CITW Malawi Youth – Practical Outcomes for YES and Eco-Club Members

Children in the Wilderness (CITW) YES Club member Nelson Chikwewa is a Malawian park ranger who participated in the translocation of 17 rhinos from the Republic of South Africa to Malawi’s Liwonde National Park in November 2019. Nelson shared his experience with CITW, and expressed his heartfelt appreciation for being part of the team which successfully moved the rhinos to their new home.

Nelson offloading rhinos in Liwonde National Park

Nelson is a member of the CITW YES Club at Ntapwa, situated on the eastern side of Liwonde National Park. His journey with CITW started in 2009 when he was selected to attend a CITW camp after registering as an Eco-Club member at Ntapwa Primary School. When he started secondary school, he joined their YES Club, while also excelling at school (his education made possible through financial support from the CITW Scholarship Programme).

Because of his strong desire to learn more about conservation, CITW selected him to attend the Southern African Wildlife College’s bridging course in Environmental Education and Leadership. The course was sponsored by CITW. Nelson is now a qualified field ranger who is working with African Parks – Liwonde. Whenever he is on his off days, he joins fellow YES members to push for wildlife awareness activities in their local communities and schools. Nelson’s dream is to become a national park manager one day.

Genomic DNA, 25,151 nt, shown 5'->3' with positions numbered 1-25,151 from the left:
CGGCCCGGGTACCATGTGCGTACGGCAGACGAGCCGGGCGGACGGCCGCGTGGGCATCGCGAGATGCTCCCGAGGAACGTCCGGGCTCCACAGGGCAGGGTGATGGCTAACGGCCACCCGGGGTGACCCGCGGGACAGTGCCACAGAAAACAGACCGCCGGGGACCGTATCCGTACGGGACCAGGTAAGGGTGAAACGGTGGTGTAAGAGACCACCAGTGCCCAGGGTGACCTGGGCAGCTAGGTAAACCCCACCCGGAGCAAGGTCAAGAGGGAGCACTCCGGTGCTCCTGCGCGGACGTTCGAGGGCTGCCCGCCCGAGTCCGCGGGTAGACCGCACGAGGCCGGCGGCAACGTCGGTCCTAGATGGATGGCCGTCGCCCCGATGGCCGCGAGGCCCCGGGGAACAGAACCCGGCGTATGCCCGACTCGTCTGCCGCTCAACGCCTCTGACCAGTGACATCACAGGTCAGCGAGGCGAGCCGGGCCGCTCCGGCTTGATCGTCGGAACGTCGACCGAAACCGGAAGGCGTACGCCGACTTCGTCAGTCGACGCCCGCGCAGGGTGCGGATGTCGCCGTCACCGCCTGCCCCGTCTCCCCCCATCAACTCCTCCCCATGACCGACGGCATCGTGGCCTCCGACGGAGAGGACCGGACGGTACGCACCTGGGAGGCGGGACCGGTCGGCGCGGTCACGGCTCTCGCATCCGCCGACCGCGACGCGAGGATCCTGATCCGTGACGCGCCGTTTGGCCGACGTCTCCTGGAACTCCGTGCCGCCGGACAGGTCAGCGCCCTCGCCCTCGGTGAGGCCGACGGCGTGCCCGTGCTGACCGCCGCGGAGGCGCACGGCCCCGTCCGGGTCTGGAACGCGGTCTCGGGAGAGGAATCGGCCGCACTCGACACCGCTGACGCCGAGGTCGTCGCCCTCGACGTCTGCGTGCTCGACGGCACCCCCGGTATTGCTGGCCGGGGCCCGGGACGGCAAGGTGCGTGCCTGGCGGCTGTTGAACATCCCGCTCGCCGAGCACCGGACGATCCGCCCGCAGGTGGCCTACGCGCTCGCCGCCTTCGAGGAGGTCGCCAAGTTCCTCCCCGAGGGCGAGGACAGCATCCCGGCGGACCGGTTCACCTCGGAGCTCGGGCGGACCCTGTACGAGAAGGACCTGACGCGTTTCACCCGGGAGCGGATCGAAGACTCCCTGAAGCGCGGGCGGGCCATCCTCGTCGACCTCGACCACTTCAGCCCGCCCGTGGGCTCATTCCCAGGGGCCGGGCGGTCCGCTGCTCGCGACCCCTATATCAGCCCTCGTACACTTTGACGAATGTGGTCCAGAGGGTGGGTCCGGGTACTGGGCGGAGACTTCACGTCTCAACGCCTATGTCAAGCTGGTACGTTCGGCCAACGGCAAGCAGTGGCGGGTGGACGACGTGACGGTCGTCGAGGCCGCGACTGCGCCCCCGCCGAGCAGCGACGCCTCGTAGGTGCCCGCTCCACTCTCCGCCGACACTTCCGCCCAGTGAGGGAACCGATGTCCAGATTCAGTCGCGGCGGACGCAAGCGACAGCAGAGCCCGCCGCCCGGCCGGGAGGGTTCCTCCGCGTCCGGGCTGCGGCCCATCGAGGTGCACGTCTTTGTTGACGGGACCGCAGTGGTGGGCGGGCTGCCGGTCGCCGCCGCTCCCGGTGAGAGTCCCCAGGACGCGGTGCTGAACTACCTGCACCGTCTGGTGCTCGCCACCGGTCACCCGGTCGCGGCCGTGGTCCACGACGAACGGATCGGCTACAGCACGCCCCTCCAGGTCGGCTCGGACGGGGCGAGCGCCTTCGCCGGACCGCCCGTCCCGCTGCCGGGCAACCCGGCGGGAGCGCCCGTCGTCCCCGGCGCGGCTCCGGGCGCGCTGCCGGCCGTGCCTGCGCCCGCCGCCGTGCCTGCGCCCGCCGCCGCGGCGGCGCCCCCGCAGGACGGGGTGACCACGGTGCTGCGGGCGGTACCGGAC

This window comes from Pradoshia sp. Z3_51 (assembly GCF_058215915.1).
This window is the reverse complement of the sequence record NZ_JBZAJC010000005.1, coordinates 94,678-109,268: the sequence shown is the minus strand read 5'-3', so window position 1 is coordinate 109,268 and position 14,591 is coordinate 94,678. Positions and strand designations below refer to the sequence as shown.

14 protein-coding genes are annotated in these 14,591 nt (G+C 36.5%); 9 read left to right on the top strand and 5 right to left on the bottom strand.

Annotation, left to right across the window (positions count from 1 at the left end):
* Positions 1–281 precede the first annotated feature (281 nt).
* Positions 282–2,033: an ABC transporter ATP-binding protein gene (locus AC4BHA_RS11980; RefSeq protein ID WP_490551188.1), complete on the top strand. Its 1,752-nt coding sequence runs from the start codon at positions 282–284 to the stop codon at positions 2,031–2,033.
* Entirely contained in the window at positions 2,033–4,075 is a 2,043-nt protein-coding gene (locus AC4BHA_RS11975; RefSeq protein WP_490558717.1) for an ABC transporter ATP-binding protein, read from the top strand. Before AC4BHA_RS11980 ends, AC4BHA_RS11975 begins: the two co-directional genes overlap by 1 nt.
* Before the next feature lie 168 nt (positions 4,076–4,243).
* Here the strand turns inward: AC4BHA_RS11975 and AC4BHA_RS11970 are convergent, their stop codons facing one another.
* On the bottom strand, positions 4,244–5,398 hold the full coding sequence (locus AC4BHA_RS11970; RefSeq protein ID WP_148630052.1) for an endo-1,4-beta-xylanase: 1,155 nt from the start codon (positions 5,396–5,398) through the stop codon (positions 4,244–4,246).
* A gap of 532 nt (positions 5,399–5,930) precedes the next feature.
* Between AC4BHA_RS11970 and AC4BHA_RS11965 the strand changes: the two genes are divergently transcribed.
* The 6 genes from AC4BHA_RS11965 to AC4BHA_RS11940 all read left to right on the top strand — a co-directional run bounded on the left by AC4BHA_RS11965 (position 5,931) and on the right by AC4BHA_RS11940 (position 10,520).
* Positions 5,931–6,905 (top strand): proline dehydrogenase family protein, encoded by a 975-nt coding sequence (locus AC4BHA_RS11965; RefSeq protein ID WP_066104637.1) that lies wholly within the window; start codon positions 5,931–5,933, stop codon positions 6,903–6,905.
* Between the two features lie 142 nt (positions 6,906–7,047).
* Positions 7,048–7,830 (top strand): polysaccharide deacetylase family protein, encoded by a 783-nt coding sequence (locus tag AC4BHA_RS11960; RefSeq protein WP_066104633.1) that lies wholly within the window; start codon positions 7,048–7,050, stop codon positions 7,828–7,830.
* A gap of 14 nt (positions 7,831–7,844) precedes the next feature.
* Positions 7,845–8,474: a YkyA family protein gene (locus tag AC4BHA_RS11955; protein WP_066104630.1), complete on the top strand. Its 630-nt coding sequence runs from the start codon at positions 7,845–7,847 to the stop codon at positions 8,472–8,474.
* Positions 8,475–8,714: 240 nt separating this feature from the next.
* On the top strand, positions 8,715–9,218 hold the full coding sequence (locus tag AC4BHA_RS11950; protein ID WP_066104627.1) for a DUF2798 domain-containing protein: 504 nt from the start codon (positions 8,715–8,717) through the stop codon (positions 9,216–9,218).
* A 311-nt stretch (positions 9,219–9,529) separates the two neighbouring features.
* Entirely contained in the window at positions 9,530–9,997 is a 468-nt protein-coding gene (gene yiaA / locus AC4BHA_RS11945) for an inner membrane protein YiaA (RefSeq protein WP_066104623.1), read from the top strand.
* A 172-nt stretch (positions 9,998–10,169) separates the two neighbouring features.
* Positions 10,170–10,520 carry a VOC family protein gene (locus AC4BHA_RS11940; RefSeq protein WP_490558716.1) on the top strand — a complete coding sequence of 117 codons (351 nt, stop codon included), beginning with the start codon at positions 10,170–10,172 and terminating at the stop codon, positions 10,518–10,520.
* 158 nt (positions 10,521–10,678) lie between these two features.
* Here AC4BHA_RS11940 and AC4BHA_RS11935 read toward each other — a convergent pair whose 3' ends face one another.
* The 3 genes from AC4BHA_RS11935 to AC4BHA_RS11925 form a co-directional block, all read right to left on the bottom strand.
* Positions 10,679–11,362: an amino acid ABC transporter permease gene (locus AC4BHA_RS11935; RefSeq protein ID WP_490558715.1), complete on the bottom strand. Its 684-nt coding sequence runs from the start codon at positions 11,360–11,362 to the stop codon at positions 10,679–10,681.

Nelson after landing from an aerial patrol

“I am so happy that now, after being raised in an economically challenged family which depended on poaching resources from the park, I am on the side of educating people, and stopping them from engaging in poaching”, says Nelson.

His passion is to see people from his own community coming to an understanding of the importance of wildlife, and realising their role in the process of achieving sustainable conservation. Nelson believes that there are many more benefits for the local communities to be gained from a well-conserved and protected wildlife area than any they might have from poached resources.

Report by Symon Chibaka – Children in the Wilderness Malawi Programme Coordinator

Related Posts

We are using cookies to give you the best experience. You can find out more about which cookies we are using or switch them off in privacy settings.
AcceptPrivacy Settings